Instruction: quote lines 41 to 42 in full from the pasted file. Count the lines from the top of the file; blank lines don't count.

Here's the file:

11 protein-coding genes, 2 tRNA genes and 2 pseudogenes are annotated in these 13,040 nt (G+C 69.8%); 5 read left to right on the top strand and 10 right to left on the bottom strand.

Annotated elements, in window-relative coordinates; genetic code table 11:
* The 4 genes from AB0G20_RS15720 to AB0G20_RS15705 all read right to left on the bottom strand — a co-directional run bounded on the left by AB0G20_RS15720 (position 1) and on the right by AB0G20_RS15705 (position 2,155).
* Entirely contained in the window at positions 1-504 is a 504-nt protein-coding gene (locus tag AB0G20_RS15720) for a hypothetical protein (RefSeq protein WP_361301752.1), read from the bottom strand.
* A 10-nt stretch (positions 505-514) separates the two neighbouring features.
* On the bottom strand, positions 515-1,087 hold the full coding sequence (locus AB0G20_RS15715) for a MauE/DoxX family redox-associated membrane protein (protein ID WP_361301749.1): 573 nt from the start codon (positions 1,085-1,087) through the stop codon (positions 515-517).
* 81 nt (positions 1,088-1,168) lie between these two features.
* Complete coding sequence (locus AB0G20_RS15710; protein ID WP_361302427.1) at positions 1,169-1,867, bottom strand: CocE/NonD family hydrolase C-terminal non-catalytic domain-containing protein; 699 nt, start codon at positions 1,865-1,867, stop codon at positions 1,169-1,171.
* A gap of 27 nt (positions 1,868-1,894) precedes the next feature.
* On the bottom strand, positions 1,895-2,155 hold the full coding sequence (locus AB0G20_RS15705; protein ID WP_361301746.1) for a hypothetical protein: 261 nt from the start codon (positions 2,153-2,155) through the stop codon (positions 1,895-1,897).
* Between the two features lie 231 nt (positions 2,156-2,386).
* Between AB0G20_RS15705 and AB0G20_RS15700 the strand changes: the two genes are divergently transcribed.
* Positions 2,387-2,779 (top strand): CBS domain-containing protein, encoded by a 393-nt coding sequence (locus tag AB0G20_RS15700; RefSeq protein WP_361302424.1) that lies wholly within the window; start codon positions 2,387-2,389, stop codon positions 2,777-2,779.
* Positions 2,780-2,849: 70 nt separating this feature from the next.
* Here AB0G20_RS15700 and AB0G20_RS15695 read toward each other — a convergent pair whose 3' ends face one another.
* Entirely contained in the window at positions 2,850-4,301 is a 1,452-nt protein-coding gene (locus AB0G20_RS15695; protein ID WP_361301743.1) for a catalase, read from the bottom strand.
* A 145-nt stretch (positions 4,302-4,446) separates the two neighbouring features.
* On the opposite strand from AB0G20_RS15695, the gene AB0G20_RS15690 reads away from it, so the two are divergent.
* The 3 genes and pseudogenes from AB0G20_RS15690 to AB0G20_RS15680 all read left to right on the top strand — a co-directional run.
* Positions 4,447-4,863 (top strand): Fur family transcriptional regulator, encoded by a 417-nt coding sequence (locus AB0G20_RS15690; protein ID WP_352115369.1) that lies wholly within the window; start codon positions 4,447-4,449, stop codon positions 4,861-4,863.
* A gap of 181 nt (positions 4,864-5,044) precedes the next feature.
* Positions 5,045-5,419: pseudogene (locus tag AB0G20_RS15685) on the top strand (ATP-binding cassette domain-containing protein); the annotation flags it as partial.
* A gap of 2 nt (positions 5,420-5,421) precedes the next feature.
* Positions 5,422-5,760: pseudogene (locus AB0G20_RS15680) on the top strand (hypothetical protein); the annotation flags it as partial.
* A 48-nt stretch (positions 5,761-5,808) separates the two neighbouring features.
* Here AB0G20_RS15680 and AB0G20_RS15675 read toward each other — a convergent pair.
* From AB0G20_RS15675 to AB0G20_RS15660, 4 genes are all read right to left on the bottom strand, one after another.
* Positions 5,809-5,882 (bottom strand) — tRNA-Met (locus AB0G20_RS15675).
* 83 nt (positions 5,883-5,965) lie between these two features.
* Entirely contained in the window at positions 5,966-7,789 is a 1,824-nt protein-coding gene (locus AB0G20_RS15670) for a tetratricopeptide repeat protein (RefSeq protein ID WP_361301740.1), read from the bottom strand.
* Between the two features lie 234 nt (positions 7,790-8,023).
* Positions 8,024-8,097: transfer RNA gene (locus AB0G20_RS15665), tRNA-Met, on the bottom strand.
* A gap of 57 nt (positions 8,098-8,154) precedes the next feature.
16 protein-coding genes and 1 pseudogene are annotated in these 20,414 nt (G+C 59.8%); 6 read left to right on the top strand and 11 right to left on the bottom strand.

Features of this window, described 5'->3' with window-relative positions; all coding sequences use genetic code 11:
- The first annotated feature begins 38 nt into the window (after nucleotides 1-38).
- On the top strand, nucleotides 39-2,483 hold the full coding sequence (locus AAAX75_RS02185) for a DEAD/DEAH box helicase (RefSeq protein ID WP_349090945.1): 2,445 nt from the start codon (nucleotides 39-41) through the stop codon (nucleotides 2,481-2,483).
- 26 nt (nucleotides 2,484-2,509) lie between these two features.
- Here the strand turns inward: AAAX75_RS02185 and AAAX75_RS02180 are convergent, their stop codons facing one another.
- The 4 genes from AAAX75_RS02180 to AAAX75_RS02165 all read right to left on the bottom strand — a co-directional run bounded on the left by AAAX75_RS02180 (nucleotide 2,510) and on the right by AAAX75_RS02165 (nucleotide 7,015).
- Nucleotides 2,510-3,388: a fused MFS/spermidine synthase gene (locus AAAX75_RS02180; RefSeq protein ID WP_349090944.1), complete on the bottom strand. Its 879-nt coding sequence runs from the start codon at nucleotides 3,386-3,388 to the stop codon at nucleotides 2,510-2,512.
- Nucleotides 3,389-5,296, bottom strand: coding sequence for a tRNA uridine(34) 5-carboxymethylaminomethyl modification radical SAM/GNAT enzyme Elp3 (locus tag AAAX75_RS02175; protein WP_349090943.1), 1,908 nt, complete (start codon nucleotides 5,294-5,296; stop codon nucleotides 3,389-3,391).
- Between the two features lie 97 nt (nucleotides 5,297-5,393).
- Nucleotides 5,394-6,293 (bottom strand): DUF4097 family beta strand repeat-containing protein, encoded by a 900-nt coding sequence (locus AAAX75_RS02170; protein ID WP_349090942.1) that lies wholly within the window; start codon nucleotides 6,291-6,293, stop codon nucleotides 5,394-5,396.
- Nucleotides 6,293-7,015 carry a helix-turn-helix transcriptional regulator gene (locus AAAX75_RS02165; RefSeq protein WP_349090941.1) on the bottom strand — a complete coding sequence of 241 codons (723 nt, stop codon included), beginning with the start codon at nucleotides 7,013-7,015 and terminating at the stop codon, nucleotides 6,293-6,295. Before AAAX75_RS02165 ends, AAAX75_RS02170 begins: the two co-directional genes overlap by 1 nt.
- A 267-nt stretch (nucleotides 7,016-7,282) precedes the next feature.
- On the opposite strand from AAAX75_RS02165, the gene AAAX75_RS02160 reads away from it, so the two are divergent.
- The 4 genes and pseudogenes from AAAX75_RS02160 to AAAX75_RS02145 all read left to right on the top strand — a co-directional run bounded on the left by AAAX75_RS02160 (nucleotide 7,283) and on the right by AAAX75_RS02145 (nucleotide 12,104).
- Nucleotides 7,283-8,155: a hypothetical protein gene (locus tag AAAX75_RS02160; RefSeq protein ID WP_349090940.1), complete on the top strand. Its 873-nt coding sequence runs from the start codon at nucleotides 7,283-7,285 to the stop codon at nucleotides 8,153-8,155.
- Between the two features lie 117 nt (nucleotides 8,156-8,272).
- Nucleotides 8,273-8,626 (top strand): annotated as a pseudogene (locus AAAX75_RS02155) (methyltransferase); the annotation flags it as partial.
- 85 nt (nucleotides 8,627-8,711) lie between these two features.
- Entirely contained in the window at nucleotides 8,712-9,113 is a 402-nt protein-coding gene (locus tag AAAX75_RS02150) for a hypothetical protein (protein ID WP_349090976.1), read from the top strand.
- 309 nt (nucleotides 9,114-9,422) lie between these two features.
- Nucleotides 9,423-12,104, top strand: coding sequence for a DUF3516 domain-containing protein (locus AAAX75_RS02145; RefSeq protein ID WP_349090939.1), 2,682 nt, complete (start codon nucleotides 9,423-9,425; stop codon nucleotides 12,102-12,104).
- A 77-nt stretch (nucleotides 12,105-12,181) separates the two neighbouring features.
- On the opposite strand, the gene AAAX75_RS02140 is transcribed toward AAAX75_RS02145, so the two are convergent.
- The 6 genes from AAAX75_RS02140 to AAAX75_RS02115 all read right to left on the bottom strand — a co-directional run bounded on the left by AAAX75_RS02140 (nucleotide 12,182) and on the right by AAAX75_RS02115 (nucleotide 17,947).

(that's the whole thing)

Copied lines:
- Nucleotides 2,510-3,388: a fused MFS/spermidine synthase gene (locus AAAX75_RS02180; RefSeq protein ID WP_349090944.1), complete on the bottom strand. Its 879-nt coding sequence runs from the start codon at nucleotides 3,386-3,388 to the stop codon at nucleotides 2,510-2,512.
- Nucleotides 3,389-5,296, bottom strand: coding sequence for a tRNA uridine(34) 5-carboxymethylaminomethyl modification radical SAM/GNAT enzyme Elp3 (locus tag AAAX75_RS02175; protein WP_349090943.1), 1,908 nt, complete (start codon nucleotides 5,294-5,296; stop codon nucleotides 3,389-3,391).